Jim Turner opts not to sue Dolphins or NFL, for now

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The lawsuit filed Monday by former Dolphins offensive line coach Jim Turner against Ted Wells and his law firm didn’t include the Dolphins or the NFL as defendants. That doesn’t mean the team or the league will never be added to the proceedings.

Based on what Turner’s lawyer, Peter Ginsberg, learns during the “discovery” phase of the suit against Wells and the Paul, Weiss firm, Ginsberg could decide to amend the complaint to add the team or the league as defendants. Alternatively, it’s possible (albeit highly unlikely) that Wells and Paul, Weiss could add the Dolphins or the NFL as “third-party defendants,” arguing that the any liability the lawyer and his firm may have to Turner traces to the team and/or the league. (That would be an aggressive approach, slamming the door on the Paul, Weiss firm as a provider of legal services for the NFL in the future.)

If Turner were to sue the team or the league, the first argument likely would be that he must pursue any claims against his former employer through arbitration — a standard, non-negotiable clause in the contracts coaches are required to sign if they want to work for an NFL team. And that would likely spark an argument that an arbitration process that places the Commissioner in the position to resolve claims against the team and/or the league that employes him is inherently unfair, citing the recent decision of the Missouri Supreme Court in a case brought against the Rams by a former equipment manager.

Since Wells was supposedly “independent” (even if he really wasn’t), the lawyer and his firm likely won’t be able to argue that they arbitration clause extends to them. Which means that the case against Wells and the Paul, Weiss firm will proceed, unless and until they can find some other silver-bullet argument that ends the case before it goes to a jury.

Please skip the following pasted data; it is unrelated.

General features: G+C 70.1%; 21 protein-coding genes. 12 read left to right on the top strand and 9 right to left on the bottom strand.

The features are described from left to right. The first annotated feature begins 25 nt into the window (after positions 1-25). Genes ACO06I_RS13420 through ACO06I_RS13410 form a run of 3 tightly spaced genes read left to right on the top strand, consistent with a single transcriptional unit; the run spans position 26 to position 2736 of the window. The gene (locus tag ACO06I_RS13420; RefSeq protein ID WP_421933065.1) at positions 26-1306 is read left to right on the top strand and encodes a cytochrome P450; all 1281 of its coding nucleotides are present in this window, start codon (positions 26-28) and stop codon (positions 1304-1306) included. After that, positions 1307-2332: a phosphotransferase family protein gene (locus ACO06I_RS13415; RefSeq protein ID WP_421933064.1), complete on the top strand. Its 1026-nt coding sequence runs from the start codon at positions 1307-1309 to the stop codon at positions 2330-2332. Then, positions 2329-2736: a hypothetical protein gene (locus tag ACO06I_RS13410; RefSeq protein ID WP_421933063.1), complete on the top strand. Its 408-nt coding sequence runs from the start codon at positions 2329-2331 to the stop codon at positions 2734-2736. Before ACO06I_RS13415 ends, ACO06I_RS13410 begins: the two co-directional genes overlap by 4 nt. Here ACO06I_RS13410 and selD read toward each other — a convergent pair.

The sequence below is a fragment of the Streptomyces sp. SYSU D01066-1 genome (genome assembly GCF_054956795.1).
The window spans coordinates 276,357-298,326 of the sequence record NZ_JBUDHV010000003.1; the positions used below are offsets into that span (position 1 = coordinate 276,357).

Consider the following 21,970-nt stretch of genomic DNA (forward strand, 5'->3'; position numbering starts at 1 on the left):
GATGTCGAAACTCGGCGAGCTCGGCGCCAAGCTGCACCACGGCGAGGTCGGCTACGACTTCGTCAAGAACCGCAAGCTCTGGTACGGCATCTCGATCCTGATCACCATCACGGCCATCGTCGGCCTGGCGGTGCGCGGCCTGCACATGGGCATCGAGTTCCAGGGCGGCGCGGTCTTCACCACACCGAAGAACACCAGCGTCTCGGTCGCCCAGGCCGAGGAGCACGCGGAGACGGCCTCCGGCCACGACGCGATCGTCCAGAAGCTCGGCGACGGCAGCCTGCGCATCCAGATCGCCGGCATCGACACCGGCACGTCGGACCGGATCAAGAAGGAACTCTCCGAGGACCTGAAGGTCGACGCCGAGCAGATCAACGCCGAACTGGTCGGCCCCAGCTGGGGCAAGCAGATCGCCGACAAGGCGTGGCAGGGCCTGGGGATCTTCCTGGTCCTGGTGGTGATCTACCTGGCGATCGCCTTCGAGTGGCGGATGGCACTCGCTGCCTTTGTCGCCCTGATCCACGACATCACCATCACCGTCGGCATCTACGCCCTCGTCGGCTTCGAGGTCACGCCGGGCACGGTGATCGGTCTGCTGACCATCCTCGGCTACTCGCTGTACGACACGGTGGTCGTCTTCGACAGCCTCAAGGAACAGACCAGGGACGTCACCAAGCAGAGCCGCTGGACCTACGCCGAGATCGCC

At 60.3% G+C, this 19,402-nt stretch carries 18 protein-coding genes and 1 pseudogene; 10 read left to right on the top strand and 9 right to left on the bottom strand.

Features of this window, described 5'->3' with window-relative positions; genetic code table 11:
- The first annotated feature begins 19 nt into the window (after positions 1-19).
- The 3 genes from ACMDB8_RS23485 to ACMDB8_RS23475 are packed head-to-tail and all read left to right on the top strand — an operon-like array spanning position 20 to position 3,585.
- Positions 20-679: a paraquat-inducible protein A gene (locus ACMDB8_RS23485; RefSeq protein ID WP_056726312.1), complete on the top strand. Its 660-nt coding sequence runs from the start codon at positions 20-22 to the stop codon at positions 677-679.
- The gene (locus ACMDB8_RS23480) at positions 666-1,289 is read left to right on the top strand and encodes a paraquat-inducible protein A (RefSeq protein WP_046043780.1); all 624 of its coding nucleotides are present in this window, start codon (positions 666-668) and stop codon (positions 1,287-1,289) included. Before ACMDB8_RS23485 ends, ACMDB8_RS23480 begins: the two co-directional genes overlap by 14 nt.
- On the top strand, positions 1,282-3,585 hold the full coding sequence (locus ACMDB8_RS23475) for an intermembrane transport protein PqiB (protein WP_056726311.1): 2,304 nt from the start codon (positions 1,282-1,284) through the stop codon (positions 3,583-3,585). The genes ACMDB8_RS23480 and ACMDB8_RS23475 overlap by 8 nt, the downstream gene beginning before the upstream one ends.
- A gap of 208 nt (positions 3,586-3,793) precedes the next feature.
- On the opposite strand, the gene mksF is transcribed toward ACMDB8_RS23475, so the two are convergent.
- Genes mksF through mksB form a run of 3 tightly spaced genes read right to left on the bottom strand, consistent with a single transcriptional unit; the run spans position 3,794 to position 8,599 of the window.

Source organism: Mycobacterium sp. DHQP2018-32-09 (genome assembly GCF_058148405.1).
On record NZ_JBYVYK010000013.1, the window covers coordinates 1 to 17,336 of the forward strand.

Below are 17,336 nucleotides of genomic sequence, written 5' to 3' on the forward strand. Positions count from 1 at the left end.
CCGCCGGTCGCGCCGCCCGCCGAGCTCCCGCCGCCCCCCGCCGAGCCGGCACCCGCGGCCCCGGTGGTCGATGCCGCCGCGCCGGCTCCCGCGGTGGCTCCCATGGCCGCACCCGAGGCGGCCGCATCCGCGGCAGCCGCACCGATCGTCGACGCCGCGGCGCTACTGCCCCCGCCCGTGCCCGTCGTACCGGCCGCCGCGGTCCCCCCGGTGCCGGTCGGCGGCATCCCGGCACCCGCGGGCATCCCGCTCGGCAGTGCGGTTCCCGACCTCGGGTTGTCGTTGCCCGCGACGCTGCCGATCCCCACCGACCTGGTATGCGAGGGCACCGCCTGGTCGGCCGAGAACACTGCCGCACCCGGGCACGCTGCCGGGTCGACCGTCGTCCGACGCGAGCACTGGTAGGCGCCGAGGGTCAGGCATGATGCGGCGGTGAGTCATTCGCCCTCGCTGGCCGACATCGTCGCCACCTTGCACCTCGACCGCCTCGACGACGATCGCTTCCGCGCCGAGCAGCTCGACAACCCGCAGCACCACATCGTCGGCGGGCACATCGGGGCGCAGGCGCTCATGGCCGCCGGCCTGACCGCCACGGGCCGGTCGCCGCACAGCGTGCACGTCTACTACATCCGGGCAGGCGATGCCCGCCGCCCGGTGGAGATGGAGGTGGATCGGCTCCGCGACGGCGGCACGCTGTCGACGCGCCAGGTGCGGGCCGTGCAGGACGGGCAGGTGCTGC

19 responses to “Jim Turner opts not to sue Dolphins or NFL, for now

  1. Goodell has really made a mess of things. I honestly just dont remember players and coaches constantly going to court with the league when Tagliabue was commish but maybe im wrong.

  2. Well, they certainly have enough money to sue for

    ESPN reported Goodell has paid them $45 million over the last 2 years

    This word “independence?”

    I don’t think it means what Ted Wells thinks it means

  3. Really couldn’t happen to a more deserving lawyer. I really hope justice is served and Wells sees first hand what it’s like to be on the receiving end of his arguably illegal and unfair practices.

  4. Wells adding the NFL as codefendents could easily be construed as a claim that Wells was not independent. I wonder if the NFL would then counter-move to deny it, claiming that Wells was an independent contractor.

    A little extra butter and salt on my popcorn, please. Discovery is so entertaining. Sometimes the motions to prevent and/or restrict discovery are even more so.

  5. …That would be an aggressive approach, slamming the door on the Paul, Weiss firm as a provider of legal services for the NFL in the future…

    Don’t we think that door has been slammed shut by the DeflateGate fiasco, no matter how Judge Berman brings the fiasco to an end?

  6. Maybe he was fired also because he wasn’t very good. Has he got another job yet? If not, why not if he’s good? Incognito is bound to “sound off ” too because he lost his job, so why the surprise he has something to say?

  7. Anyone still think that Wells is anything other than a lackey for Goodell? This is reprehensible, I understood that Wells was someone whose reputation was unassailable, and we all thought that his work on Martin and the Dolphins was detailed and thorough. Now we know that this is a pattern of behavior by Goodell. He got away with it once. But now that we can see how they misrepresented Brady’s testimony because the transcript was made public, it is crystal clear, that Wells is not independent and that he is an aggressive and biased counsel for Goodell whose charter is not protecting the public interest, but simply furthering the interest of his client.